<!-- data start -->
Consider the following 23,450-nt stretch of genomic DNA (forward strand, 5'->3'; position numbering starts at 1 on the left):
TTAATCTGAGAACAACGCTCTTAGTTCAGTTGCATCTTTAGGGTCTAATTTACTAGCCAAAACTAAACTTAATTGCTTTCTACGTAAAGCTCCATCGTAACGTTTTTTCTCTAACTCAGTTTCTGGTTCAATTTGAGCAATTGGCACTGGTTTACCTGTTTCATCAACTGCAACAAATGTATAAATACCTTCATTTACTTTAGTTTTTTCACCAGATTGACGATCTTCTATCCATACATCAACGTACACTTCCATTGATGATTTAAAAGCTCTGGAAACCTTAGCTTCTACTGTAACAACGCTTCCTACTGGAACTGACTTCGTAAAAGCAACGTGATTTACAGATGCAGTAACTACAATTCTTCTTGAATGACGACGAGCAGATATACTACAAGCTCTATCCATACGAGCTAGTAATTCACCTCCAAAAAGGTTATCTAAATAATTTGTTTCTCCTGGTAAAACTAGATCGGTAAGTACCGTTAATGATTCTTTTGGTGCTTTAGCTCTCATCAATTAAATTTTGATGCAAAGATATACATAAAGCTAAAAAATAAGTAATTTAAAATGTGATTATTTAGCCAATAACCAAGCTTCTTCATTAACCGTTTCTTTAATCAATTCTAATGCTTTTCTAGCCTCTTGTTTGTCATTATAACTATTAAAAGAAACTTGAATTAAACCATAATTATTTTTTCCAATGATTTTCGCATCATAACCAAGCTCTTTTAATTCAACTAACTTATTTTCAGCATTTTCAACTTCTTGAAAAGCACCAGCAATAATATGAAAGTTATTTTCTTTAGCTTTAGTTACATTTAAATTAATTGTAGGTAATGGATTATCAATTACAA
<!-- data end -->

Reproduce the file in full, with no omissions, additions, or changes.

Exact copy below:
Consider the following 23,450-nt stretch of genomic DNA (forward strand, 5'->3'; position numbering starts at 1 on the left):
TTAATCTGAGAACAACGCTCTTAGTTCAGTTGCATCTTTAGGGTCTAATTTACTAGCCAAAACTAAACTTAATTGCTTTCTACGTAAAGCTCCATCGTAACGTTTTTTCTCTAACTCAGTTTCTGGTTCAATTTGAGCAATTGGCACTGGTTTACCTGTTTCATCAACTGCAACAAATGTATAAATACCTTCATTTACTTTAGTTTTTTCACCAGATTGACGATCTTCTATCCATACATCAACGTACACTTCCATTGATGATTTAAAAGCTCTGGAAACCTTAGCTTCTACTGTAACAACGCTTCCTACTGGAACTGACTTCGTAAAAGCAACGTGATTTACAGATGCAGTAACTACAATTCTTCTTGAATGACGACGAGCAGATATACTACAAGCTCTATCCATACGAGCTAGTAATTCACCTCCAAAAAGGTTATCTAAATAATTTGTTTCTCCTGGTAAAACTAGATCGGTAAGTACCGTTAATGATTCTTTTGGTGCTTTAGCTCTCATCAATTAAATTTTGATGCAAAGATATACATAAAGCTAAAAAATAAGTAATTTAAAATGTGATTATTTAGCCAATAACCAAGCTTCTTCATTAACCGTTTCTTTAATCAATTCTAATGCTTTTCTAGCCTCTTGTTTGTCATTATAACTATTAAAAGAAACTTGAATTAAACCATAATTATTTTTTCCAATGATTTTCGCATCATAACCAAGCTCTTTTAATTCAACTAACTTATTTTCAGCATTTTCAACTTCTTGAAAAGCACCAGCAATAATATGAAAGTTATTTTCTTTAGCTTTAGTTACATTTAAATTAATTGTAGGTAATGGATTATCAATTACAA